• [0006]
    1. To find shortest paths from a single source node to all other nodes in a network. Dijkstra algorithm makes a flood search and builds a shortest path tree with the source node as its root, and with all other nodes in the network as branch nodes or leave nodes of the tree. The search will terminate when all nodes in the network are linked up to the tree. The time complexity of Dijkstra algorithm in case 1 is O(PN 2) where PN is the total number of nodes in the network [4]. Dijkstra algorithm is efficient enough when applied in this case.
  • [0007]
    2. To find a shortest path from a single source node to a single destination node in a network. Dijkstra algorithm works in the same way as it does in case 1, but the search will terminate when the destination node is attached to the tree. In this case Dijkstra algorithm also builds a shortest path tree with the source node as its root and a subset of the nodes in the network as branch nodes or leave nodes of the tree. The destination node is the last leave node being attached to the tree. In the case of searching for a minimum hop path this algorithm creates a minimum hop path tree. In the worst luck case it has to find all the minimum hop paths to all the nodes which are as far away as or less far away than the destination node from the source node (i.e. all the nodes lying in the searching range shown by the big circle in drawing sheet 1-1), even though it is only required to find one path to a single destination node. In the case of searching for a minimum cost path this algorithm builds a minimum cost path tree. In the worst luck case it has to find all the minimum cost paths from the source to all the nodes which are at the same cost away as or less cost away than the destination node from the source node (i.e. all the nodes lying in the big searching range circle shown by drawing sheet 1-1). In other words the problem of finding a shortest path (minimum hop or minimum cost path) from a single source to a single destination by Dijkstra algorithm is equivalent to the problem of finding all shortest paths from a single source node to all the nodes in a sub-network lying within the boundary of the big circle in sheet 1-1. The center of the big circle is the source node and the radius is the number of hops or the cost of the path from the source to the destination. Bear in mind that sheet 1-1 is a topology map rather than a geographic map. All hops or all equal cost paths are displayed by equal length straight lines, although they are not equal in length geographically. Hence, all nodes which are at the same hops away or at the same path cost away from the source node lie on the circumference of a circle. The time complexity of Dijkstra algorithm in case 2 is O(PD 2) where PD is the total number of nodes in the sub-network which includes all nodes in the big circle shown by sheet 1-1 [4].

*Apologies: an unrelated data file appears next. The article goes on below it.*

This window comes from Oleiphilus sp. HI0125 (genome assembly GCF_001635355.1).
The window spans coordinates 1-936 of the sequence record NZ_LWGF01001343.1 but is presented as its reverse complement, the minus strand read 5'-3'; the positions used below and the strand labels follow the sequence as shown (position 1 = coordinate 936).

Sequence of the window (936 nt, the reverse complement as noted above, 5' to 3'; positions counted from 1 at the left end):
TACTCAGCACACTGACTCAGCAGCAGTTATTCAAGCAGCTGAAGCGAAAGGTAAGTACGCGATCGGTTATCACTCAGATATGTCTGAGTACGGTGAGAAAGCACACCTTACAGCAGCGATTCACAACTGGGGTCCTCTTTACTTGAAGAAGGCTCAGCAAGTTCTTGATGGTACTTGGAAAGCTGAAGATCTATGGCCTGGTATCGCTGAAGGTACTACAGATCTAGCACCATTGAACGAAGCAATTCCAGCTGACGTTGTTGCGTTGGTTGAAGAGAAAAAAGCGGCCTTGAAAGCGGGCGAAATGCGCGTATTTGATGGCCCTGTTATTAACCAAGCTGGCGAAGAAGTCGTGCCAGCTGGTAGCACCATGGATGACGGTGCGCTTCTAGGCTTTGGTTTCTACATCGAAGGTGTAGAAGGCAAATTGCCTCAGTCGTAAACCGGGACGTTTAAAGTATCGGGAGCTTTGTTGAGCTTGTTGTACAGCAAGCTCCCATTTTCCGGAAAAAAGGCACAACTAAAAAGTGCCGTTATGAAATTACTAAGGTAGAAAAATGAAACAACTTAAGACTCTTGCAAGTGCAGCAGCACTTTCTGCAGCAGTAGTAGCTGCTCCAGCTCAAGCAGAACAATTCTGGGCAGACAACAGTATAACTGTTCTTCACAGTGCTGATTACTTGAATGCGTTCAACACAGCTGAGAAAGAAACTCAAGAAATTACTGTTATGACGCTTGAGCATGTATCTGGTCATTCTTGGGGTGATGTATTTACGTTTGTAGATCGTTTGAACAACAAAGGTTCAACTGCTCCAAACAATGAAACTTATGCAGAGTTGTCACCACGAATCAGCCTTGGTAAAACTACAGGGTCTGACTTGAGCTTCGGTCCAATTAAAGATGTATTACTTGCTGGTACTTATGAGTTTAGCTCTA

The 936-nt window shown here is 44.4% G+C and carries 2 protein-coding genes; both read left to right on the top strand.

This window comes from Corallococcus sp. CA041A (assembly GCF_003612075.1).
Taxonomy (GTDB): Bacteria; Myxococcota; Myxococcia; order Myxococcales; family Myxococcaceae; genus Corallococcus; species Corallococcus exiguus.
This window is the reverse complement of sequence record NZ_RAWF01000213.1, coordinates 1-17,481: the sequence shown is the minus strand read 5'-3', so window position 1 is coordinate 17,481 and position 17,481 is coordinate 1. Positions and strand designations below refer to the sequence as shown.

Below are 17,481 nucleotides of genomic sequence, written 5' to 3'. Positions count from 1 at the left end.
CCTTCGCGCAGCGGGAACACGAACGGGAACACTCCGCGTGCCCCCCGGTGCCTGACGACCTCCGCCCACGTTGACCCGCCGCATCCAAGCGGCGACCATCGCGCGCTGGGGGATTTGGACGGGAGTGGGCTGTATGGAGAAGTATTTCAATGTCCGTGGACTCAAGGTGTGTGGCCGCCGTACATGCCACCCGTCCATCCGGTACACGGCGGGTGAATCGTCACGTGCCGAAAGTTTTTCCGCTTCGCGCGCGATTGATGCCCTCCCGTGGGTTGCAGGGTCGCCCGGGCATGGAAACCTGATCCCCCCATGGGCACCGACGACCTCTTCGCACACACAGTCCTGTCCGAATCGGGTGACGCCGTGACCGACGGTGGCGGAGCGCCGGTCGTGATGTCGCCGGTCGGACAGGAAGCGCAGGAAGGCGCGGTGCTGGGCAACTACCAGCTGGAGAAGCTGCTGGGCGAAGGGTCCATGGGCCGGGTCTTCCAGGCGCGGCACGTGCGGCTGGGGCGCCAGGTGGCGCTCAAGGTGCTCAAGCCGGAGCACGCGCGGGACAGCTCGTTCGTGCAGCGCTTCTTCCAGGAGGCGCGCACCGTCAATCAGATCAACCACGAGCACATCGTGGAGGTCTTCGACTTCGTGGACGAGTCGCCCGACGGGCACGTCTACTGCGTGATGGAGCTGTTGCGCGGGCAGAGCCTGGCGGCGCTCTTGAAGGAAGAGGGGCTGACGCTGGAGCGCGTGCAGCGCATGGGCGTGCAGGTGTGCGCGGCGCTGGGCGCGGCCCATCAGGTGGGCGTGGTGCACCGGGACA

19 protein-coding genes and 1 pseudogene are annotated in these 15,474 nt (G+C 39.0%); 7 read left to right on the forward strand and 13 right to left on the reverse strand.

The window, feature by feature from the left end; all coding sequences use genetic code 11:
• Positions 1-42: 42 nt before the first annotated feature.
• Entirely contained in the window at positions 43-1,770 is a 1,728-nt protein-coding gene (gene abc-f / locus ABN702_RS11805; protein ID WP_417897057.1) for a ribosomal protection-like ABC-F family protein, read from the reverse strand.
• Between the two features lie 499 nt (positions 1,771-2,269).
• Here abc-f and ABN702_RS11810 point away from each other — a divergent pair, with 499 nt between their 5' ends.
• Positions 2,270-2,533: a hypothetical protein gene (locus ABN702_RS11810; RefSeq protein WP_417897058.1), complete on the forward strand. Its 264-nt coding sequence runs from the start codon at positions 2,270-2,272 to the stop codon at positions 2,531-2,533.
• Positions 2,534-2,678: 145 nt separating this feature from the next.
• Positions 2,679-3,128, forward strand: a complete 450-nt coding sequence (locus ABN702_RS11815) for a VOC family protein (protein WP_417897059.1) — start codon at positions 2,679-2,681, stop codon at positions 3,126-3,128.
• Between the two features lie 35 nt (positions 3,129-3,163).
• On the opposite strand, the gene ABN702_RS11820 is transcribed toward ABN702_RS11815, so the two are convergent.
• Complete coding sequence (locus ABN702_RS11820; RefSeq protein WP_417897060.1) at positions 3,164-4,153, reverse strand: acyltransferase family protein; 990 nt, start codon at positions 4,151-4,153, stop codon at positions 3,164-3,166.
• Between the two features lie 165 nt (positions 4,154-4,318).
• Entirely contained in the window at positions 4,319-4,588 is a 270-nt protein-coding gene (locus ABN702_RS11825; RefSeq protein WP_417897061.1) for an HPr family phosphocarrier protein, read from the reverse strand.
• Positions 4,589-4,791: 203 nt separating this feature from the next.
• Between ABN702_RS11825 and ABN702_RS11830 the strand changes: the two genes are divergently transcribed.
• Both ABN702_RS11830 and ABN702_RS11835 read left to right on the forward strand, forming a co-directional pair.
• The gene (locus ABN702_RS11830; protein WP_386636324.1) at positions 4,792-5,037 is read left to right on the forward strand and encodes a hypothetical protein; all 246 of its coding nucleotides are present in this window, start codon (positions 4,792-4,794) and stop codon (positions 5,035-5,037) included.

• [0008]
    Obviously Dijkstra algorithm is not efficient enough in case 2, as it has to find a large number of shortest paths which are not required while the purpose is to find only one shortest path from a single source to a single destination.
  • [0009]
    In a large high speed network the set up time of a shortest path from a single source to a single destination is a very important parameter, especially from the point of view of path switching on failure or preemption. The rerouting of a lot of connections that were using a failing link or node may lead to a high number of simultaneous new path set up and create a burst of processing overhead. In order to avoid disrupting the connections at the end user level in the above situation it is highly desirable to reduce both the overhead of a shortest path search algorithm and the shortest path set up time.
  • SUMMARY OF THE INVENTION
  • [0010]